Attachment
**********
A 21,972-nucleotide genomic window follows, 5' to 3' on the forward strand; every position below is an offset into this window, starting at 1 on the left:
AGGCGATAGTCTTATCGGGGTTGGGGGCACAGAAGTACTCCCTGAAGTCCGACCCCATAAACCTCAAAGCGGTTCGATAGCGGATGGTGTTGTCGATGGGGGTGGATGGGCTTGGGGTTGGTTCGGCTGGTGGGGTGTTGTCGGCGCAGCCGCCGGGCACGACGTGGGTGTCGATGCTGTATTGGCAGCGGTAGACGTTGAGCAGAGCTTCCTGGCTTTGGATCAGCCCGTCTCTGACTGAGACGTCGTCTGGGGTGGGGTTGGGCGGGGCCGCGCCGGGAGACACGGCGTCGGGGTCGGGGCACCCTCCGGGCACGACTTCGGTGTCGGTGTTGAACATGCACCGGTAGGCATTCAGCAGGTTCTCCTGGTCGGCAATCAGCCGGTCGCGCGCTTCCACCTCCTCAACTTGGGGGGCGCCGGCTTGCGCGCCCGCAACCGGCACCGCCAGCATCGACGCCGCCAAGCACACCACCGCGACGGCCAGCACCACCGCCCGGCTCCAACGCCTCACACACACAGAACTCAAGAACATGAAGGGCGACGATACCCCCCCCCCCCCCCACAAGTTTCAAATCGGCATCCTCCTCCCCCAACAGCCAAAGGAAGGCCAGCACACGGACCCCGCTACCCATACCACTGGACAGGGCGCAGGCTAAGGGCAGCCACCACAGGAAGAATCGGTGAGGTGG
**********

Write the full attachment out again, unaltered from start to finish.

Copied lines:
A 21,972-nucleotide genomic window follows, 5' to 3' on the forward strand; every position below is an offset into this window, starting at 1 on the left:
AGGCGATAGTCTTATCGGGGTTGGGGGCACAGAAGTACTCCCTGAAGTCCGACCCCATAAACCTCAAAGCGGTTCGATAGCGGATGGTGTTGTCGATGGGGGTGGATGGGCTTGGGGTTGGTTCGGCTGGTGGGGTGTTGTCGGCGCAGCCGCCGGGCACGACGTGGGTGTCGATGCTGTATTGGCAGCGGTAGACGTTGAGCAGAGCTTCCTGGCTTTGGATCAGCCCGTCTCTGACTGAGACGTCGTCTGGGGTGGGGTTGGGCGGGGCCGCGCCGGGAGACACGGCGTCGGGGTCGGGGCACCCTCCGGGCACGACTTCGGTGTCGGTGTTGAACATGCACCGGTAGGCATTCAGCAGGTTCTCCTGGTCGGCAATCAGCCGGTCGCGCGCTTCCACCTCCTCAACTTGGGGGGCGCCGGCTTGCGCGCCCGCAACCGGCACCGCCAGCATCGACGCCGCCAAGCACACCACCGCGACGGCCAGCACCACCGCCCGGCTCCAACGCCTCACACACACAGAACTCAAGAACATGAAGGGCGACGATACCCCCCCCCCCCCCCACAAGTTTCAAATCGGCATCCTCCTCCCCCAACAGCCAAAGGAAGGCCAGCACACGGACCCCGCTACCCATACCACTGGACAGGGCGCAGGCTAAGGGCAGCCACCACAGGAAGAATCGGTGAGGTGG